P. But is there room for the development of new antibiotics or has the ceiling been reached?
R. The investigation will always arise. In fact, the research that we have been granted on CRISPR-Cas is also going [dirigida a] for new treatments that modulate CRISPR-Cas to favor the entry of the phage: what we want is to modulate CRISPR, which is an immune system of the bacteria against the phage, so that the bacteria do not defend themselves and the phage enter better.
Q. What can CRISPR be used for in this context?
A. In infectious diseases it is a revolution, first, as a biotechnological tool for the diagnosis of infectious diseases: CRISPR-Cas, as it is a technique that allows DNA or RNA to be cut, allows us to develop rapid diagnostic techniques —in 20 minutes, half an hour…—and cheap. Why? Because if you have a clinical sample that has your bacteria and you put a test strip that has the CRISPR, if it has that bacteria, the CRISPR cuts it, it emits fluorescence and we detect that fluorescence in a cheap, simple, sensitive and specific way. It’s like the new diagnostic PCR.
The second part is that, in this phage therapy, when we administer the treatment with the phages and with antibiotics, the bacteria do not stand still, they evolve or have their own mechanisms to defend themselves against that phage. One is CRISPR and that CRISPR evolution of the bacterium is very important to analyze because depending on how it evolves, we can also develop molecules that inhibit that development. and the third block [de la investigación] is to use molecules that modulate that CRISPR of the bacteria so that the treatment favors us.
Bacteriophage viruses can help us to resensitize bacteria to antibiotics”.
Q. It seems like an endless cat and mouse race.
R. I think we will always be like this. Bacteria evolve quickly, less quickly than viruses, but they evolve quickly and we will always be watching how they respond to our weapons.
Q. Has the covid health crisis accelerated the rise of superbugs?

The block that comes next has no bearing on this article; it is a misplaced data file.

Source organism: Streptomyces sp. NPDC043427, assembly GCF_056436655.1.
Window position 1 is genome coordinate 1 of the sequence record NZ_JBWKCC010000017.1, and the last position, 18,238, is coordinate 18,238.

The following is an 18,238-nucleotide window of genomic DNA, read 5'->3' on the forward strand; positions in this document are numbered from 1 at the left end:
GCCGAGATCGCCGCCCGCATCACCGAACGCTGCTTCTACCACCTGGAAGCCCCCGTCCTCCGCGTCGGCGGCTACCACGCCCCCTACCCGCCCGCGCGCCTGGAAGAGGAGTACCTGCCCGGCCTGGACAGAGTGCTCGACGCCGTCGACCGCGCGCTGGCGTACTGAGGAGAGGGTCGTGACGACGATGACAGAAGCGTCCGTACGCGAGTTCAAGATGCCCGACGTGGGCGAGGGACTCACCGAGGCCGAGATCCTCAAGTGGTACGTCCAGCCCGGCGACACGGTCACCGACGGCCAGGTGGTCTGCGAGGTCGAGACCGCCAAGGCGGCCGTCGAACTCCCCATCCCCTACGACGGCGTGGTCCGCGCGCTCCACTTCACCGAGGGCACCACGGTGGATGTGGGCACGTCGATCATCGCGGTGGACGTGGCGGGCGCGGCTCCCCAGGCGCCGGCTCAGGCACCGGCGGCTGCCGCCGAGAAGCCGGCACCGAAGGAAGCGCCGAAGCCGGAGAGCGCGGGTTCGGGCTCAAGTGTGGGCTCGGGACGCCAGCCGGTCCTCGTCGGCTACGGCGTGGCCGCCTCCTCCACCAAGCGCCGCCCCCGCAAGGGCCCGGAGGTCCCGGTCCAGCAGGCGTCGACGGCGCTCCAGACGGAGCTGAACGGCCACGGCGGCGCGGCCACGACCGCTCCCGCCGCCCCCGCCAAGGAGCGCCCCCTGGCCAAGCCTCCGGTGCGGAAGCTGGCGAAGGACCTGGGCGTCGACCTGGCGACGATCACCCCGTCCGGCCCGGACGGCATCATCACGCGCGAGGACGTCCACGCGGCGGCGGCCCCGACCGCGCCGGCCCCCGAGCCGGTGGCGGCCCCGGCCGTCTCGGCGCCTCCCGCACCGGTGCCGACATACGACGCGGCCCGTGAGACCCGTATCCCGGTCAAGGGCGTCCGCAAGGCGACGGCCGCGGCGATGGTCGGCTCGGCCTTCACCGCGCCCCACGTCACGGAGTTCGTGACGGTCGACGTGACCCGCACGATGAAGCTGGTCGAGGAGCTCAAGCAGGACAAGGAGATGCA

R. We microbiologists have experienced a very stressful situation. It is likely that at that time we could not detect all the resistant bacteria that were there because saving lives was a priority. The second point that may have accelerated antimicrobial resistance is an increase in patients in the ICU: the patients who have more doses of broad-spectrum antibiotics are those in the ICU and it is likely that the use of antibiotics in these patients increased and that favored the increase in clones at risk [bacterias resistentes a todo y que ya están distribuida].
Q. Can we ever see a world without antibiotics, like in the Middle Ages, where a knee injury can kill you?
R. I confess that if you ask me four years ago, I would say yes. Now I see hope. with the phages. For now these cases that are being seen [de pacientes tratados con fagos] they are punctual because it is personalized medicine, but if protocols, training and accredited groups are created, we can reach more patients.
Q. These are friendly viruses.
A. In principle, in phage therapy, all those used are lytic phages, which means that they go and lyse the bacteria. And clinical trials have been carried out in which it is seen that they do not cause alterations because they are very specific, they go for the bacteria responsible for the infection, they are not going to do anything to the rest and are subsequently eliminated, they are secreted.